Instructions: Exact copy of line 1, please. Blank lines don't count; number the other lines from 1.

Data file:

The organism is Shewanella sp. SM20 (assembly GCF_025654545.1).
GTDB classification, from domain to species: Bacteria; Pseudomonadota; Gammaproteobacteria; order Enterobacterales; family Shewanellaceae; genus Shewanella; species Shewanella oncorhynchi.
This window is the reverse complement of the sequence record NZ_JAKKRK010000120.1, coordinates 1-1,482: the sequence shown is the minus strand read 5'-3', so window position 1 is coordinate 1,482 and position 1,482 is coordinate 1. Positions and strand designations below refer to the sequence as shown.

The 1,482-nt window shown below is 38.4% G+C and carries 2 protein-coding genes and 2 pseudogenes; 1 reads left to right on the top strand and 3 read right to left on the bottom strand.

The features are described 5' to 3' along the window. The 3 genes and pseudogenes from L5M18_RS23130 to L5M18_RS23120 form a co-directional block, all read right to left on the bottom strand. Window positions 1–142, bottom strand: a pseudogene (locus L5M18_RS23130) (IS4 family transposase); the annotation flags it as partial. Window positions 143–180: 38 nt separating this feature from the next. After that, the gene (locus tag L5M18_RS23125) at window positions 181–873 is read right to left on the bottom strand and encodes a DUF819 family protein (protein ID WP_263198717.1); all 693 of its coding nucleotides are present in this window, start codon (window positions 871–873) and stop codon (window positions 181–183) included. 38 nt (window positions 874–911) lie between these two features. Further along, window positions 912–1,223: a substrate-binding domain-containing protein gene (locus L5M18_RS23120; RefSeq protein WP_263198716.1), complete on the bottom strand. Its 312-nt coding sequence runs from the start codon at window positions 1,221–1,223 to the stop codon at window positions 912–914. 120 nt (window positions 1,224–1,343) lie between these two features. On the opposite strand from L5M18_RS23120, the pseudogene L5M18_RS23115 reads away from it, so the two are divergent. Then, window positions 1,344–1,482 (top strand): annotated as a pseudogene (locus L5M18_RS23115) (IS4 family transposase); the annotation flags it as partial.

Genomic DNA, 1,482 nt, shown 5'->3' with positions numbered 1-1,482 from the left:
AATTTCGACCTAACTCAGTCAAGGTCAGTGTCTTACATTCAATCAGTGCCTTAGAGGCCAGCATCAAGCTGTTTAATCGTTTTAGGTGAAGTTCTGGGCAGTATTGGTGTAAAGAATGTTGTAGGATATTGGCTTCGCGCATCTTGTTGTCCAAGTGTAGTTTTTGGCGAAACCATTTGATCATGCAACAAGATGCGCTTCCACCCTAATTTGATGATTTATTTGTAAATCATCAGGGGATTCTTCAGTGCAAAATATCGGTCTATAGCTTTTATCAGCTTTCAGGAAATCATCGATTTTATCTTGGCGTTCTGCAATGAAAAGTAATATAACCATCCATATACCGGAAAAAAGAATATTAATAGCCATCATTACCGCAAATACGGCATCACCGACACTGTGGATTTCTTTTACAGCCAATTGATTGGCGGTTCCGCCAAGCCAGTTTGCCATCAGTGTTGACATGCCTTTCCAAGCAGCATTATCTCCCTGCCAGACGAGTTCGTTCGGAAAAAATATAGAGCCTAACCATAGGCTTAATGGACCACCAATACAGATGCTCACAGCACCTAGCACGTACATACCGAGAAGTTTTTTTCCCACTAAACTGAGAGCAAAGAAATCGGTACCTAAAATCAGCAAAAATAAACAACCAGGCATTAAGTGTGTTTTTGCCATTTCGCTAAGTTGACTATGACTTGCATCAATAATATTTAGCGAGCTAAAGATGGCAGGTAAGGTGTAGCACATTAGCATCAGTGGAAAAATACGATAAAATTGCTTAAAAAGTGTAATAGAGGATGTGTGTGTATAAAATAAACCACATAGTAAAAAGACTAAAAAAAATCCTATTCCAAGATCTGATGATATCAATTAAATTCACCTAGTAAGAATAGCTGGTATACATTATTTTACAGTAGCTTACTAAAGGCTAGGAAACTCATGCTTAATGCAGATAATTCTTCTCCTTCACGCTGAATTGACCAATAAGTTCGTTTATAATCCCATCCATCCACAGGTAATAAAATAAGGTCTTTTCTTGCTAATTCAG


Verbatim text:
The organism is Shewanella sp. SM20 (assembly GCF_025654545.1).